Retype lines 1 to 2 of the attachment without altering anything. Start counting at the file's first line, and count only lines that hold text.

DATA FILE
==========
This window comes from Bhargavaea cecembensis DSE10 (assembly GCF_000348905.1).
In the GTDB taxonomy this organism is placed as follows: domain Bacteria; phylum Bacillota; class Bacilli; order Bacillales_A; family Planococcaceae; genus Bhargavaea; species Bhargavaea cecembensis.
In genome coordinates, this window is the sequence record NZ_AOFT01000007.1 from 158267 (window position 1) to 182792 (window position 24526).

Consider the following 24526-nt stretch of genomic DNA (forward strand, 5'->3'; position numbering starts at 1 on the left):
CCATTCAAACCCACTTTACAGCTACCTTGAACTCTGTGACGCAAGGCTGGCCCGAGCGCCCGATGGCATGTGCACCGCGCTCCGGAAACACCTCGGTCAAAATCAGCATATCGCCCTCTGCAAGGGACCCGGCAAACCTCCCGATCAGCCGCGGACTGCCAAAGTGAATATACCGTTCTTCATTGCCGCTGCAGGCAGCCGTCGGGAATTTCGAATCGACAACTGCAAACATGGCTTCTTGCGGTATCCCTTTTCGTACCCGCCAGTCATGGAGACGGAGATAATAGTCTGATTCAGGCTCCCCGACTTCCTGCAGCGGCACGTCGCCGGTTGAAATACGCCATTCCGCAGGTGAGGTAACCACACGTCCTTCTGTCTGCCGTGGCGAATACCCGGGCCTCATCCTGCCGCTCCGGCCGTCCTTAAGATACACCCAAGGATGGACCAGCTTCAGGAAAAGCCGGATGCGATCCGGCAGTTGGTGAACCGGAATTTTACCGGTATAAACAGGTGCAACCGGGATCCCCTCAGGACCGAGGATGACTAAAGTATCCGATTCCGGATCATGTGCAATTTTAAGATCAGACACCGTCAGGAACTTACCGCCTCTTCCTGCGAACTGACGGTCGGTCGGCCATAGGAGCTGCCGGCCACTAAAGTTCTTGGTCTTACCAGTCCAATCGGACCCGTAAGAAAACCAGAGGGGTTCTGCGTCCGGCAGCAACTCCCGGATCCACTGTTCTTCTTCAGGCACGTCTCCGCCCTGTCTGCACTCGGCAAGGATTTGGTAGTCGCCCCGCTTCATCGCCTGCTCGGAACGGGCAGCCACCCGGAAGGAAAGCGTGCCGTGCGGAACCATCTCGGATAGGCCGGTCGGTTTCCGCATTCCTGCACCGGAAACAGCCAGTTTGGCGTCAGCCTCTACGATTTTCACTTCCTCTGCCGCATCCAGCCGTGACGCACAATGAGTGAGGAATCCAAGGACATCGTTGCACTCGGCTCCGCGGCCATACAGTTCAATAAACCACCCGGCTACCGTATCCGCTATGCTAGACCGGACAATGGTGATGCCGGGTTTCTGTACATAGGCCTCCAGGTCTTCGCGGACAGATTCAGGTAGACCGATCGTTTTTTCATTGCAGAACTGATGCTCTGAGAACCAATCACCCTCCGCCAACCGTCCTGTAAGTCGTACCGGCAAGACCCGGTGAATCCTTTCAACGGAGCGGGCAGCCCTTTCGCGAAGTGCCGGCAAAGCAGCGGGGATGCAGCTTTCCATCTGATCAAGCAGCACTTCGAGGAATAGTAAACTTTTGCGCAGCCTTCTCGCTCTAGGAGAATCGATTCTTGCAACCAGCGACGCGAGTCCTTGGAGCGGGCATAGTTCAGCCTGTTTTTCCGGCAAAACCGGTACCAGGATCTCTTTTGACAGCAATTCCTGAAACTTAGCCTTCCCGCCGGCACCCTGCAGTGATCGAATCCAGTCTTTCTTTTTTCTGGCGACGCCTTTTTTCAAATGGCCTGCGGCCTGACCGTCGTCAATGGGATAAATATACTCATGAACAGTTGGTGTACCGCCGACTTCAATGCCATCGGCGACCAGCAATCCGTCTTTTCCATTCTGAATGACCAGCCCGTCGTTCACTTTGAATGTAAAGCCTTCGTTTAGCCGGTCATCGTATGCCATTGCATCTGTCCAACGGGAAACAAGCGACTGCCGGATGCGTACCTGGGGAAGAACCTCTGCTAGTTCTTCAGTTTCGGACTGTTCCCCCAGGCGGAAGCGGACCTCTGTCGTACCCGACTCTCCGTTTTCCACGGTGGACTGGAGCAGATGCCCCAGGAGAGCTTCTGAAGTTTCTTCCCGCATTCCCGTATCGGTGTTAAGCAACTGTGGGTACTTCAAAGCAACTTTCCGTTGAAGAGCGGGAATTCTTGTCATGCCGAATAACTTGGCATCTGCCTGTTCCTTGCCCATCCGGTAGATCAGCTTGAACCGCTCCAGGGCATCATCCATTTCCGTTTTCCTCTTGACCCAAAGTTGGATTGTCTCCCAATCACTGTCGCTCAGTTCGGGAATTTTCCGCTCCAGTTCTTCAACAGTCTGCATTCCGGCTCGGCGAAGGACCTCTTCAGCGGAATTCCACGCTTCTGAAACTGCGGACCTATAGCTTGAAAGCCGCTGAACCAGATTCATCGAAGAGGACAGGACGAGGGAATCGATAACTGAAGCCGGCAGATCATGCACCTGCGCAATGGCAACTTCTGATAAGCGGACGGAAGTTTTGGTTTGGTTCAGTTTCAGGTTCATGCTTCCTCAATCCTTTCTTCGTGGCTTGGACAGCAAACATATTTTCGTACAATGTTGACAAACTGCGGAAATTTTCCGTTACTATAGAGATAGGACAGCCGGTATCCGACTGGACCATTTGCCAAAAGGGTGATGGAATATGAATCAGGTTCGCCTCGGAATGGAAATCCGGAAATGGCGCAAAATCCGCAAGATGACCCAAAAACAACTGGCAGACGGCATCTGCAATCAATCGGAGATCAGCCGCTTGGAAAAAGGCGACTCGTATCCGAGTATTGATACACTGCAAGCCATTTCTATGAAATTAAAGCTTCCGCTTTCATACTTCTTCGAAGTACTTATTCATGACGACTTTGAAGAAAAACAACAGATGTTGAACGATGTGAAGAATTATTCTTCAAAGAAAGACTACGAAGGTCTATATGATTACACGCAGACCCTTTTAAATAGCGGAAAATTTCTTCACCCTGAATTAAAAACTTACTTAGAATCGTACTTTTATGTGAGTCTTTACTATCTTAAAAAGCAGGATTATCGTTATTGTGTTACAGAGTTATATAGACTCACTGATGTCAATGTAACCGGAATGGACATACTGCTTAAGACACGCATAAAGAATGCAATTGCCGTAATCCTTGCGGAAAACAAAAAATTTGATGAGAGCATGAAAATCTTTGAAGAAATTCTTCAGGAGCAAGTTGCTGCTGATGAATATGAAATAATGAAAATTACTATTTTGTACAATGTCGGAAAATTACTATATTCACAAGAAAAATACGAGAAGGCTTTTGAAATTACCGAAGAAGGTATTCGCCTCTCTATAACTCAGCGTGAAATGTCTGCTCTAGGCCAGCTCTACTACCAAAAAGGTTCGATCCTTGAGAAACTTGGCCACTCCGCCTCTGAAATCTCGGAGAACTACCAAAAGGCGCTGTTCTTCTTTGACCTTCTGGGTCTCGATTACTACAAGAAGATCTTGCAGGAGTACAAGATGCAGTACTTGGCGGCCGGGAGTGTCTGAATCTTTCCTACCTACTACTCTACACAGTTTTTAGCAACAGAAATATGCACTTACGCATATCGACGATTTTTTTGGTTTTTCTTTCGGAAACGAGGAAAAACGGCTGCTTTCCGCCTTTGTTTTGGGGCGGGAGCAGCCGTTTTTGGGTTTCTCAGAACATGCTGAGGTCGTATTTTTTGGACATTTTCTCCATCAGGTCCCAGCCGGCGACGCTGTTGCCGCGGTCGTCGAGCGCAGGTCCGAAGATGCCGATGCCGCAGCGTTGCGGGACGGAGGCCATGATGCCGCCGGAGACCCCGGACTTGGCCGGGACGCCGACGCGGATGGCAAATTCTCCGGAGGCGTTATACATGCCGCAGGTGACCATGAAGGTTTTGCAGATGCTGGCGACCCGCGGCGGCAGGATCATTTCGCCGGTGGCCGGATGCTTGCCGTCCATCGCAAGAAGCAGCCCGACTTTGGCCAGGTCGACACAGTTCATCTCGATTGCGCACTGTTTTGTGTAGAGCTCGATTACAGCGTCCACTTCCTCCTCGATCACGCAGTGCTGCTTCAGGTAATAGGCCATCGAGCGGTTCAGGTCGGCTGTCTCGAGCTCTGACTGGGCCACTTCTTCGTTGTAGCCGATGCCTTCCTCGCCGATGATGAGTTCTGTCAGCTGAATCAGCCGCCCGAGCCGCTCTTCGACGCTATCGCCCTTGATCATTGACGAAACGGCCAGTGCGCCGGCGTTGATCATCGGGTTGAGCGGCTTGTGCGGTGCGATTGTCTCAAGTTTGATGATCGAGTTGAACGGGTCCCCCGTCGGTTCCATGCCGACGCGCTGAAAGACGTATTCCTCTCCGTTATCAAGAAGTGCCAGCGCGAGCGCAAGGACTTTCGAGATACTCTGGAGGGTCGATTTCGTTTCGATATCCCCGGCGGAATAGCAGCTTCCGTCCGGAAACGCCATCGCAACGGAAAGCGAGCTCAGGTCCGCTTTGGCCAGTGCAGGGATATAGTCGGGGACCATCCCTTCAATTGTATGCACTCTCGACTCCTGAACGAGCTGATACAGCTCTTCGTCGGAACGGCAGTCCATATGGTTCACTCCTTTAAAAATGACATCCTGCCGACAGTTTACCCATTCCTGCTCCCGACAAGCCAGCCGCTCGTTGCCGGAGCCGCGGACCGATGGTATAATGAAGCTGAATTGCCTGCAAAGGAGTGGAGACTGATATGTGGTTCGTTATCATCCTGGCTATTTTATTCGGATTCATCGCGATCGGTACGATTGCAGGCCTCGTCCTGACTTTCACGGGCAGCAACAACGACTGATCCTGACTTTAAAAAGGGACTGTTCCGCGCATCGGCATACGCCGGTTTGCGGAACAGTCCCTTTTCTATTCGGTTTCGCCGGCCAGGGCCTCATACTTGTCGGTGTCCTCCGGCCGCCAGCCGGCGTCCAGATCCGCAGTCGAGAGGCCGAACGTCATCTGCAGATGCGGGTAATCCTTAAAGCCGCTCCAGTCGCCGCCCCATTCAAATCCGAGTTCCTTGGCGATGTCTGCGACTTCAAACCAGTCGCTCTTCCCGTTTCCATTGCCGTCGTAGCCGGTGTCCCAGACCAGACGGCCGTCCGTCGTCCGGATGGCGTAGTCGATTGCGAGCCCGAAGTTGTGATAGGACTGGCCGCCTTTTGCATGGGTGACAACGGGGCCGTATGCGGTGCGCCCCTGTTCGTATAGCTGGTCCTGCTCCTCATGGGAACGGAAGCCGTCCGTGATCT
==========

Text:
This window comes from Bhargavaea cecembensis DSE10 (assembly GCF_000348905.1).
In the GTDB taxonomy this organism is placed as follows: domain Bacteria; phylum Bacillota; class Bacilli; order Bacillales_A; family Planococcaceae; genus Bhargavaea; species Bhargavaea cecembensis.